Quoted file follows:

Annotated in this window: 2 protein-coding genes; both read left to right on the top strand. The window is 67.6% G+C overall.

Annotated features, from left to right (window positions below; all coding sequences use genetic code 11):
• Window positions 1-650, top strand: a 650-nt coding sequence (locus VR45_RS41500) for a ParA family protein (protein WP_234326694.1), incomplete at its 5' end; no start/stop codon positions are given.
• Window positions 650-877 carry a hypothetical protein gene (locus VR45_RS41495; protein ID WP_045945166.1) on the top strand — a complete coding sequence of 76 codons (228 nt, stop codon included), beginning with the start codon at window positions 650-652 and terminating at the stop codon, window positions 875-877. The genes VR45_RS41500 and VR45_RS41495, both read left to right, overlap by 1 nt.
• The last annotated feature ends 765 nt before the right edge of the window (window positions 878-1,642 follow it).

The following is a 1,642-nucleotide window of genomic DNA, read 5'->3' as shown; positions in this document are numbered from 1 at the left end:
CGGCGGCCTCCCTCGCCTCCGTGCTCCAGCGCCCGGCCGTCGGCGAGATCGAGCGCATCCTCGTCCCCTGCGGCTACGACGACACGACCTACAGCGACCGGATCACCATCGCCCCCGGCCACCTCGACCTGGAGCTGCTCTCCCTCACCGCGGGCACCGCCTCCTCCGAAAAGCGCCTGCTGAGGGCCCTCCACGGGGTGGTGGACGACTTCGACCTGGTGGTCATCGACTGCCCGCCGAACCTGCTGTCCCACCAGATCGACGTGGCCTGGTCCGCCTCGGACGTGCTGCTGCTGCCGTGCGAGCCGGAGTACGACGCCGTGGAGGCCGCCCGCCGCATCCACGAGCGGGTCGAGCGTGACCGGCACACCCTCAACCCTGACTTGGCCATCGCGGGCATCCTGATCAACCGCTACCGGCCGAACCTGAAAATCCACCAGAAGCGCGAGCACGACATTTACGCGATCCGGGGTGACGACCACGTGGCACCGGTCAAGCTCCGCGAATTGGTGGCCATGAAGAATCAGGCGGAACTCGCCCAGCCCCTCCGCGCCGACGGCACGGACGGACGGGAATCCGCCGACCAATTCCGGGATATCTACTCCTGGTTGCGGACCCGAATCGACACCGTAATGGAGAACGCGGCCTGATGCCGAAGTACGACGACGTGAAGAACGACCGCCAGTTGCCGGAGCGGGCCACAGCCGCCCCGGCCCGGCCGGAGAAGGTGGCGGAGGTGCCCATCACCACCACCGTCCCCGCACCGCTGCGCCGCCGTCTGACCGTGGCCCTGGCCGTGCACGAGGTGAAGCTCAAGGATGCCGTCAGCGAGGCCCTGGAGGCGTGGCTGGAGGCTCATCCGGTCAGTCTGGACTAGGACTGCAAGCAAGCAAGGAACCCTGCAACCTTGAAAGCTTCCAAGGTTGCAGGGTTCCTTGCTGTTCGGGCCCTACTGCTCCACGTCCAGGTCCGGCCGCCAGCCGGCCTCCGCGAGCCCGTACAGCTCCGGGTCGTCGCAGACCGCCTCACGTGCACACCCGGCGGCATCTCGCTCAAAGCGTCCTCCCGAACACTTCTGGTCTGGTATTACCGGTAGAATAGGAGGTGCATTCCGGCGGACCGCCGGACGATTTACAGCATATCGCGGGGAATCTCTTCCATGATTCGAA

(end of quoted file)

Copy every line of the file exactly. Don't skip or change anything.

Annotated in this window: 2 protein-coding genes; both read left to right on the top strand. The window is 67.6% G+C overall.

Annotated features, from left to right (window positions below; all coding sequences use genetic code 11):
• Window positions 1-650, top strand: a 650-nt coding sequence (locus VR45_RS41500) for a ParA family protein (protein WP_234326694.1), incomplete at its 5' end; no start/stop codon positions are given.
• Window positions 650-877 carry a hypothetical protein gene (locus VR45_RS41495; protein ID WP_045945166.1) on the top strand — a complete coding sequence of 76 codons (228 nt, stop codon included), beginning with the start codon at window positions 650-652 and terminating at the stop codon, window positions 875-877. The genes VR45_RS41500 and VR45_RS41495, both read left to right, overlap by 1 nt.
• The last annotated feature ends 765 nt before the right edge of the window (window positions 878-1,642 follow it).

The following is a 1,642-nucleotide window of genomic DNA, read 5'->3' as shown; positions in this document are numbered from 1 at the left end:
CGGCGGCCTCCCTCGCCTCCGTGCTCCAGCGCCCGGCCGTCGGCGAGATCGAGCGCATCCTCGTCCCCTGCGGCTACGACGACACGACCTACAGCGACCGGATCACCATCGCCCCCGGCCACCTCGACCTGGAGCTGCTCTCCCTCACCGCGGGCACCGCCTCCTCCGAAAAGCGCCTGCTGAGGGCCCTCCACGGGGTGGTGGACGACTTCGACCTGGTGGTCATCGACTGCCCGCCGAACCTGCTGTCCCACCAGATCGACGTGGCCTGGTCCGCCTCGGACGTGCTGCTGCTGCCGTGCGAGCCGGAGTACGACGCCGTGGAGGCCGCCCGCCGCATCCACGAGCGGGTCGAGCGTGACCGGCACACCCTCAACCCTGACTTGGCCATCGCGGGCATCCTGATCAACCGCTACCGGCCGAACCTGAAAATCCACCAGAAGCGCGAGCACGACATTTACGCGATCCGGGGTGACGACCACGTGGCACCGGTCAAGCTCCGCGAATTGGTGGCCATGAAGAATCAGGCGGAACTCGCCCAGCCCCTCCGCGCCGACGGCACGGACGGACGGGAATCCGCCGACCAATTCCGGGATATCTACTCCTGGTTGCGGACCCGAATCGACACCGTAATGGAGAACGCGGCCTGATGCCGAAGTACGACGACGTGAAGAACGACCGCCAGTTGCCGGAGCGGGCCACAGCCGCCCCGGCCCGGCCGGAGAAGGTGGCGGAGGTGCCCATCACCACCACCGTCCCCGCACCGCTGCGCCGCCGTCTGACCGTGGCCCTGGCCGTGCACGAGGTGAAGCTCAAGGATGCCGTCAGCGAGGCCCTGGAGGCGTGGCTGGAGGCTCATCCGGTCAGTCTGGACTAGGACTGCAAGCAAGCAAGGAACCCTGCAACCTTGAAAGCTTCCAAGGTTGCAGGGTTCCTTGCTGTTCGGGCCCTACTGCTCCACGTCCAGGTCCGGCCGCCAGCCGGCCTCCGCGAGCCCGTACAGCTCCGGGTCGTCGCAGACCGCCTCACGTGCACACCCGGCGGCATCTCGCTCAAAGCGTCCTCCCGAACACTTCTGGTCTGGTATTACCGGTAGAATAGGAGGTGCATTCCGGCGGACCGCCGGACGATTTACAGCATATCGCGGGGAATCTCTTCCATGATTCGAA